Enbridge (NYSE:ENB) and NextEra Energy Partners (NYSE:NEP) have treated income-seeking investors very well over the years. Canadian pipeline giant Enbridge has increased its payout for 25 straight years, including by 10% for 2020. Meanwhile, the renewable energy-focused NextEra Energy Partners has grown its dividend at a fast pace since its formation in 2014, including by 15% last year.

Both companies expect to keep increasing their payouts in the future, making either one an enticing option for income-focused investors. However, since most investors probably only want to own one energy stock in their portfolio, we'll look at which of these two is the better buy for dividend seekers right now.

Comparing their financial profiles

The most important thing an investor can do when deciding between two dividend stocks is to analyze their financial situations. Here's how these two energy companies stack up against each other:  

Company

Dividend Yield

Credit Rating

% of Cash Flow Fee-Based or Regulated

Dividend Payout Ratio

Enbridge

6.1%

BBB+/Baa2

98%

70%

NextEra Energy Partners

3.6%

BB/BB+/Ba1

About 100%

Mid-70%

Data sources: Enbridge and NextEra Energy Partners. 

As that table shows, both companies generate very stable cash flow since fee-based contracts or regulated rates underpin virtually all their assets. Furthermore, both have conservative dividend payout ratios for the energy infrastructure sector.

Where they differ is in the strength of their balance sheets. Enbridge has an investment-grade credit rating, while NextEra Energy Partners has a sub-investment-grade rating. That's a noteworthy difference, since companies with investment-grade ratings can borrow money at lower rates and better terms.

Because of its lower credit rating, NextEra Energy Partners has had to be creative to finance its growth. Last year, for example, it worked with asset manager Blackrock (NYSE:BLK) on a convertible equity financing transaction so that it could acquire Meade Pipeline Company. It completed a similar deal with Blackrock in 2018 to help finance the acquisition of a portfolio of renewable-energy assets from its parent NextEra Energy (NYSE:NEE). The company also worked with private-equity giant KKR (NYSE:KKR) on a convertible financing transaction to acquire another portfolio of renewable energy assets from NextEra Energy in 2019. The concern with NextEra Energy Partners is that its lower credit rating makes it more challenging for the company to line up financing to expand.

Oil pumps, a natural gas well, and solar panels with the sun setting in the background.

Image source: Getty Images.

A look at their growth outlooks

Enbridge currently has $11 billion Canadian worth (that's US$8.6 billion) of expansion projects under construction. These include several new oil and gas pipelines, as well as offshore wind farms in Europe. In the company's view, it can grow its cash flow per share by about 2% this year and at a 5% to 7% annual pace in the future. Further supporting that longer-term outlook is a large slate of expansions it has in development, including more oil and gas pipelines and additional offshore wind farms in Europe. Enbridge estimates that it has the internal capacity to self-finance CA$5 billion-CA$6 billion ($3.8 billion-$4.5 billion) of expansion projects per year with retained cash after paying its dividend and new debt while maintaining its targeted investment-grade credit metrics. The company could support dividend growth in the 5% to 7% annual range after this year as a result.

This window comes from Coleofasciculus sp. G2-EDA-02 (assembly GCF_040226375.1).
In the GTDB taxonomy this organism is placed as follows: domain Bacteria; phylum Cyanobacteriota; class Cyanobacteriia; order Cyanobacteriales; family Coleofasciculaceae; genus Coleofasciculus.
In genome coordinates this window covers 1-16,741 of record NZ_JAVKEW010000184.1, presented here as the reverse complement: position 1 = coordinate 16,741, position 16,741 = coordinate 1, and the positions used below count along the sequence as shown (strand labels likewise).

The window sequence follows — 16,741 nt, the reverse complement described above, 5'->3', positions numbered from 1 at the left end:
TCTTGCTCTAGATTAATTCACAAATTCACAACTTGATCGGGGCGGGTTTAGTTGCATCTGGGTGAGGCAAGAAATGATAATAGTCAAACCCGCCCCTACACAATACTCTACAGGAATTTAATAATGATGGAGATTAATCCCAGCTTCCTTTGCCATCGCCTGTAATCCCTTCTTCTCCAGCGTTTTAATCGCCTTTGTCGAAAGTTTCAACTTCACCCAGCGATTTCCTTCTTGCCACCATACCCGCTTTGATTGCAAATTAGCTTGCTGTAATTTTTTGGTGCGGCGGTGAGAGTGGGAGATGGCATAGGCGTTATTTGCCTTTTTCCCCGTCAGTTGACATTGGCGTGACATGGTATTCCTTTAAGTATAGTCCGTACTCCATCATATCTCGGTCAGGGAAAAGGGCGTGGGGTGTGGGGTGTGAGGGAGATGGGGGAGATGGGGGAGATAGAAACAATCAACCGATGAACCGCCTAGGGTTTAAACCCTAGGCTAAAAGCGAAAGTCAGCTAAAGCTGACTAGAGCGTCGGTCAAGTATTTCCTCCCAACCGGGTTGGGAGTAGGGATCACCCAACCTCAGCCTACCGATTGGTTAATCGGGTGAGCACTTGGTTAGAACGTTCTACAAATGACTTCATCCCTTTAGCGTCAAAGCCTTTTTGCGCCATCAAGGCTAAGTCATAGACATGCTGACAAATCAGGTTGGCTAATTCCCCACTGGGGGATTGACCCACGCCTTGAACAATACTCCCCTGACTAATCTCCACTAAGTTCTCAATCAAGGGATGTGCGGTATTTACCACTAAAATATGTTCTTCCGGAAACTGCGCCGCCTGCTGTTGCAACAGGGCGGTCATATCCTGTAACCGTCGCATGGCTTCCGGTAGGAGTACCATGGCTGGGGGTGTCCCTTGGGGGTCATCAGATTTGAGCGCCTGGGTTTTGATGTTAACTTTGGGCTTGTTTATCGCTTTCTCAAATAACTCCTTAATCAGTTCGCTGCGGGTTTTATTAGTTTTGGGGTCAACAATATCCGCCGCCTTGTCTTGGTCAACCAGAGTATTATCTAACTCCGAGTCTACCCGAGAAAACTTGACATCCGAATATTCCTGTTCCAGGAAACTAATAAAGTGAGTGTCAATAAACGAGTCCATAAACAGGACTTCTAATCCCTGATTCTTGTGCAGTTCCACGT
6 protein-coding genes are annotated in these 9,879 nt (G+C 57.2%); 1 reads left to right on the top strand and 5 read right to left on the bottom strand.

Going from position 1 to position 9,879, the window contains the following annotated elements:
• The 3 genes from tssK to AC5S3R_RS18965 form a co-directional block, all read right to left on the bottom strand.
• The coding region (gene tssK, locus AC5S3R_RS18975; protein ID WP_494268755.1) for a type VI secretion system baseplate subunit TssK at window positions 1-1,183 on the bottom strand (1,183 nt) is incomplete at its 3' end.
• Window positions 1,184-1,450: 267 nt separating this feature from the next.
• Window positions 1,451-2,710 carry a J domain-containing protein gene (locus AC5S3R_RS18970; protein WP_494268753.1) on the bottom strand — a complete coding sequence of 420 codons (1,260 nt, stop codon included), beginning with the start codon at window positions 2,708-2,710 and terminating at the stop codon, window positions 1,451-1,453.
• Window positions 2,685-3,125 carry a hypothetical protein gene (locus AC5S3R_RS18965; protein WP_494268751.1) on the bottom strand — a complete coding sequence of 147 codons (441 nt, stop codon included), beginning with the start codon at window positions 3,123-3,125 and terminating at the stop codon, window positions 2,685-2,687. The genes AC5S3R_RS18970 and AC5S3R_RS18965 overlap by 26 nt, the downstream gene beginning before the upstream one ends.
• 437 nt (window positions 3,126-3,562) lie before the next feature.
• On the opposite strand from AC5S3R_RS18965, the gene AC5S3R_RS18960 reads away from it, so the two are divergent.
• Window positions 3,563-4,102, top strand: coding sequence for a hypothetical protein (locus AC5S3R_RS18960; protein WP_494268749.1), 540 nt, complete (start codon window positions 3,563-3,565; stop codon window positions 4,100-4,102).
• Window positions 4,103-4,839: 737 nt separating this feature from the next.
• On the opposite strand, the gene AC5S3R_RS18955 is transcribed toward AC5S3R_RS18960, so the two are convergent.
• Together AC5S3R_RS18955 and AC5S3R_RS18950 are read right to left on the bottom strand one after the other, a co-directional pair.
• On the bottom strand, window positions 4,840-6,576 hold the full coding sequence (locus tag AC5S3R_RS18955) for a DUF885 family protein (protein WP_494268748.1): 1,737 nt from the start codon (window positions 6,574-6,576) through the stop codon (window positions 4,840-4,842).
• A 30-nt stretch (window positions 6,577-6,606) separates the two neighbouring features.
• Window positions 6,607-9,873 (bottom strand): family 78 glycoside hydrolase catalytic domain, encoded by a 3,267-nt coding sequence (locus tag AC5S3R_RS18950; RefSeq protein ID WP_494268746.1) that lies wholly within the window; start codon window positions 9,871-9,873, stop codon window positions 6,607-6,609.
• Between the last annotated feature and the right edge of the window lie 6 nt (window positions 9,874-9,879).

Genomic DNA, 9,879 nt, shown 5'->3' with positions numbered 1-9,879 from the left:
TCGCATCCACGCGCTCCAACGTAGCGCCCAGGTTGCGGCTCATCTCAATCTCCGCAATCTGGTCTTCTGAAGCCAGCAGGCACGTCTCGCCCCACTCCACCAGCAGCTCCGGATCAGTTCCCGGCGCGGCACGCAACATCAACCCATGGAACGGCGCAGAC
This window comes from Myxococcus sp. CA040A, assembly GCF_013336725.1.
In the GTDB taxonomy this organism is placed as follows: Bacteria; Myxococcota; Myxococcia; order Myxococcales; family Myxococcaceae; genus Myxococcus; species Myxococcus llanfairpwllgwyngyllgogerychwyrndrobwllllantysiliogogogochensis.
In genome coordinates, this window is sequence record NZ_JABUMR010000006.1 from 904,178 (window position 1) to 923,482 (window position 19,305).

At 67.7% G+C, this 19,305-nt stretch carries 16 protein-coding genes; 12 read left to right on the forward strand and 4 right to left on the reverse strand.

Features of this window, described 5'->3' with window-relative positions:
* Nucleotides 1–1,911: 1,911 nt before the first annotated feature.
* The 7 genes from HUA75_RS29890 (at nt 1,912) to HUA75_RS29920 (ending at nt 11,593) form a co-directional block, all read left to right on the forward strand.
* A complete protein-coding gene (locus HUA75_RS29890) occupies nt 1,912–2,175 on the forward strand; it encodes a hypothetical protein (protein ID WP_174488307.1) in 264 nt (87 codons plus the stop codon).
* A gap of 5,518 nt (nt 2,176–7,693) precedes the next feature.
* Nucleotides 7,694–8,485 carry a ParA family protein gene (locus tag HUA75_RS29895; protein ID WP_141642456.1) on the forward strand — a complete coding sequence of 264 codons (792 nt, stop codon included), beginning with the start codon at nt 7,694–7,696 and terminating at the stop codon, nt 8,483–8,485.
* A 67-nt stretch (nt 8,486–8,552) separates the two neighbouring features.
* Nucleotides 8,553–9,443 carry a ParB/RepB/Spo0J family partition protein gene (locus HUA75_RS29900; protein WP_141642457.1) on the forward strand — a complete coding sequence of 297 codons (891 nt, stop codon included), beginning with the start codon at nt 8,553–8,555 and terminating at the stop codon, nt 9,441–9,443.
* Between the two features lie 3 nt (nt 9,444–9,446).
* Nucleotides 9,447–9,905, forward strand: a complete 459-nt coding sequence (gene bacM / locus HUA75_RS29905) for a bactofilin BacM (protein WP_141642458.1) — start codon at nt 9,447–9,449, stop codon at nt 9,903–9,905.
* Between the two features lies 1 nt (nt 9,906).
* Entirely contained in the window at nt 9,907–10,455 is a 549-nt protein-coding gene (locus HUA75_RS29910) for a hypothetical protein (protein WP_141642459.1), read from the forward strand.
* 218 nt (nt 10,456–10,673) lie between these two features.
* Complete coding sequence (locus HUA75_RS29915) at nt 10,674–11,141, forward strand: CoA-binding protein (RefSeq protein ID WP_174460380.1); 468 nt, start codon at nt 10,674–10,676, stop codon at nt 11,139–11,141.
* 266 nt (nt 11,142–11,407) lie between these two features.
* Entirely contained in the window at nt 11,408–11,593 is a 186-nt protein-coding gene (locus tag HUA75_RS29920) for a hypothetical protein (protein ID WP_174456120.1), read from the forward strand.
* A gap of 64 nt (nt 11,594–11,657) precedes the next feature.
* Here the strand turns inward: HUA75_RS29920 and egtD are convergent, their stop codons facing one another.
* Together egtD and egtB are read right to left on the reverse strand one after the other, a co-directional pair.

NextEra Energy Partners, meanwhile, expects to grow its dividend by 12% to 15% per year through 2024. It already has enough power to deliver dividend growth within that range in 2020 thanks to last year's acquisitions. However, it will need to complete additional transactions starting next year to support its strategy. 

On a positive note, it has no shortage of acquisition opportunities, since its parent, NextEra Energy, owns a vast portfolio of renewable-energy assets as well as some gas pipelines that it could drop down to its affiliate. The only question is whether NextEra Energy Partners will be able to secure the financing it needs to complete those deals.

An offshore wind farm.

Image source: Getty Images.

A quick peek at their valuations

Enbridge currently expects to generate between CA$4.50 to CA$4.80 per share ($3.38-$3.60) in cash flow this year. With the Canadian energy infrastructure giant's stock selling for around $39.50 apiece, it implies that it trades at about 11 times cash flow. That's a bit below the historical norm for a pipeline company, which typically trades at a mid-teens multiple of cash flow. 

NextEra Energy Partners, meanwhile, expects to generate about $3.25 per share in cash flow this year. With the stock currently trading at around $59 per share, it sells for about 18 times cash flow. That's not an unreasonable valuation, given how fast the company expects to grow and its focus on renewable energy.

Verdict: Enbridge is the better buy for lower-risk dividend investors

NextEra Energy Partners promises investors high-powered dividend growth over the next several years. However, because acquisitions will be the main source fueling growth, there's an increased risk that it might fall short, especially given its lower credit rating.

Enbridge, meanwhile, expects to grow its earnings and dividend at a more moderate rate over the next few years. It's a much more achievable plan since organic expansions -- that it can fully fund internally -- drive its strategy. Add that lower-risk growth profile to its cheaper valuation and higher yield, and Enbridge is the better buy for dividend-focused investors these days.